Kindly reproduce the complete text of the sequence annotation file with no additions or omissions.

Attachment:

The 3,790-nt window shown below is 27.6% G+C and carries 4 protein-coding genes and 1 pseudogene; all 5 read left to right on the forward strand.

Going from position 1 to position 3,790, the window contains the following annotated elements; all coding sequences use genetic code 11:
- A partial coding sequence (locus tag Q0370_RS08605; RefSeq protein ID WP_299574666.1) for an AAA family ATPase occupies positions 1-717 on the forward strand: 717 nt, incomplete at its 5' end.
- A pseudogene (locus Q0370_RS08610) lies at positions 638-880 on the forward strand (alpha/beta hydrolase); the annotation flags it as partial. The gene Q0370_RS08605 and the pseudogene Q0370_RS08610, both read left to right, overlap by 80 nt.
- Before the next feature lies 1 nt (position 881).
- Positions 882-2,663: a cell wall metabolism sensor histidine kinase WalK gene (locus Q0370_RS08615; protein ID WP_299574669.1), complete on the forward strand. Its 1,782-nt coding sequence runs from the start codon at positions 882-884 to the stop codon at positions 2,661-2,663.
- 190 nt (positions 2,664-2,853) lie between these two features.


The 3,790-nt window shown below is 27.6% G+C and carries 4 protein-coding genes and 1 pseudogene; all 5 read left to right on the forward strand.

Going from position 1 to position 3,790, the window contains the following annotated elements; all coding sequences use genetic code 11:
- A partial coding sequence (locus tag Q0370_RS08605; RefSeq protein ID WP_299574666.1) for an AAA family ATPase occupies positions 1-717 on the forward strand: 717 nt, incomplete at its 5' end.
- A pseudogene (locus Q0370_RS08610) lies at positions 638-880 on the forward strand (alpha/beta hydrolase); the annotation flags it as partial. The gene Q0370_RS08605 and the pseudogene Q0370_RS08610, both read left to right, overlap by 80 nt.
- Before the next feature lies 1 nt (position 881).
- Positions 882-2,663: a cell wall metabolism sensor histidine kinase WalK gene (locus Q0370_RS08615; protein ID WP_299574669.1), complete on the forward strand. Its 1,782-nt coding sequence runs from the start codon at positions 882-884 to the stop codon at positions 2,661-2,663.
- 190 nt (positions 2,664-2,853) lie between these two features.